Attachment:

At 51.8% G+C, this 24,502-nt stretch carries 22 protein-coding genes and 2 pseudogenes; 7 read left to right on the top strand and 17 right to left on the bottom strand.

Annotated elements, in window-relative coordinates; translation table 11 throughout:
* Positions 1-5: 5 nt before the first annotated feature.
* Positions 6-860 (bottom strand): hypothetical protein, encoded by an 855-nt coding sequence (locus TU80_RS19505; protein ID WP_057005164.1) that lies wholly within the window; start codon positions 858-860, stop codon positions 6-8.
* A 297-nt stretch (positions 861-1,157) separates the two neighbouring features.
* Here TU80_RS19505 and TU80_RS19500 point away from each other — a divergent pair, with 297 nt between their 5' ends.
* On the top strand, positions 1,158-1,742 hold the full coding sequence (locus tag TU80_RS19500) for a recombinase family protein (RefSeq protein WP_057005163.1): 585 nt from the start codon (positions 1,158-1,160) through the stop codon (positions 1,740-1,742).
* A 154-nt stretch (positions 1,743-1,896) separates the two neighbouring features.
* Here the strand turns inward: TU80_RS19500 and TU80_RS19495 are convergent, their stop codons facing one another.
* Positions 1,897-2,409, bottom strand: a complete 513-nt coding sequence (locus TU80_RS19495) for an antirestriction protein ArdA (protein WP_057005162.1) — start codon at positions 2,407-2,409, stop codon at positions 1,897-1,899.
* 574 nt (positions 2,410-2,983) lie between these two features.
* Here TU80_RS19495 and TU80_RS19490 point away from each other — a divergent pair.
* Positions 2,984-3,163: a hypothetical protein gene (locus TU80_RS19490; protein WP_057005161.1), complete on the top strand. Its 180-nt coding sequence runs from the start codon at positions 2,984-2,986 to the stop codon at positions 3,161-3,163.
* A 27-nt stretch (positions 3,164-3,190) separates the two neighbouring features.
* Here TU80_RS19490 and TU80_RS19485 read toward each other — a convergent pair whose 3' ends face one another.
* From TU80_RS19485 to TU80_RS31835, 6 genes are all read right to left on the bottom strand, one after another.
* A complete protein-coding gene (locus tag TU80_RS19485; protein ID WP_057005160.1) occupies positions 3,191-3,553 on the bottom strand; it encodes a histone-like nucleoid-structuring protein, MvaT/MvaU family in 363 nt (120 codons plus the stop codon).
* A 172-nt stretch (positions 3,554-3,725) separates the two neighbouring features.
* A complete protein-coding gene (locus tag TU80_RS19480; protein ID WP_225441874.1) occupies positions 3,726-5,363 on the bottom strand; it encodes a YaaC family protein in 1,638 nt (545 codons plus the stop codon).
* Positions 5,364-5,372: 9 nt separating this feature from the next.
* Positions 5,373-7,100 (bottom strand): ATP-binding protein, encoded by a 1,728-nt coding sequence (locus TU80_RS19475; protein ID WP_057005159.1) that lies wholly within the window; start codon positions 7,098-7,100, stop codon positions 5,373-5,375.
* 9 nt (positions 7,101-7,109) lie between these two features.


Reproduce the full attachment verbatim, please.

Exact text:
At 51.8% G+C, this 24,502-nt stretch carries 22 protein-coding genes and 2 pseudogenes; 7 read left to right on the top strand and 17 right to left on the bottom strand.

Annotated elements, in window-relative coordinates; translation table 11 throughout:
* Positions 1-5: 5 nt before the first annotated feature.
* Positions 6-860 (bottom strand): hypothetical protein, encoded by an 855-nt coding sequence (locus TU80_RS19505; protein ID WP_057005164.1) that lies wholly within the window; start codon positions 858-860, stop codon positions 6-8.
* A 297-nt stretch (positions 861-1,157) separates the two neighbouring features.
* Here TU80_RS19505 and TU80_RS19500 point away from each other — a divergent pair, with 297 nt between their 5' ends.
* On the top strand, positions 1,158-1,742 hold the full coding sequence (locus tag TU80_RS19500) for a recombinase family protein (RefSeq protein WP_057005163.1): 585 nt from the start codon (positions 1,158-1,160) through the stop codon (positions 1,740-1,742).
* A 154-nt stretch (positions 1,743-1,896) separates the two neighbouring features.
* Here the strand turns inward: TU80_RS19500 and TU80_RS19495 are convergent, their stop codons facing one another.
* Positions 1,897-2,409, bottom strand: a complete 513-nt coding sequence (locus TU80_RS19495) for an antirestriction protein ArdA (protein WP_057005162.1) — start codon at positions 2,407-2,409, stop codon at positions 1,897-1,899.
* 574 nt (positions 2,410-2,983) lie between these two features.
* Here TU80_RS19495 and TU80_RS19490 point away from each other — a divergent pair.
* Positions 2,984-3,163: a hypothetical protein gene (locus TU80_RS19490; protein WP_057005161.1), complete on the top strand. Its 180-nt coding sequence runs from the start codon at positions 2,984-2,986 to the stop codon at positions 3,161-3,163.
* A 27-nt stretch (positions 3,164-3,190) separates the two neighbouring features.
* Here TU80_RS19490 and TU80_RS19485 read toward each other — a convergent pair whose 3' ends face one another.
* From TU80_RS19485 to TU80_RS31835, 6 genes are all read right to left on the bottom strand, one after another.
* A complete protein-coding gene (locus tag TU80_RS19485; protein ID WP_057005160.1) occupies positions 3,191-3,553 on the bottom strand; it encodes a histone-like nucleoid-structuring protein, MvaT/MvaU family in 363 nt (120 codons plus the stop codon).
* A 172-nt stretch (positions 3,554-3,725) separates the two neighbouring features.
* A complete protein-coding gene (locus tag TU80_RS19480; protein ID WP_225441874.1) occupies positions 3,726-5,363 on the bottom strand; it encodes a YaaC family protein in 1,638 nt (545 codons plus the stop codon).
* Positions 5,364-5,372: 9 nt separating this feature from the next.
* Positions 5,373-7,100 (bottom strand): ATP-binding protein, encoded by a 1,728-nt coding sequence (locus TU80_RS19475; protein ID WP_057005159.1) that lies wholly within the window; start codon positions 7,098-7,100, stop codon positions 5,373-5,375.
* 9 nt (positions 7,101-7,109) lie between these two features.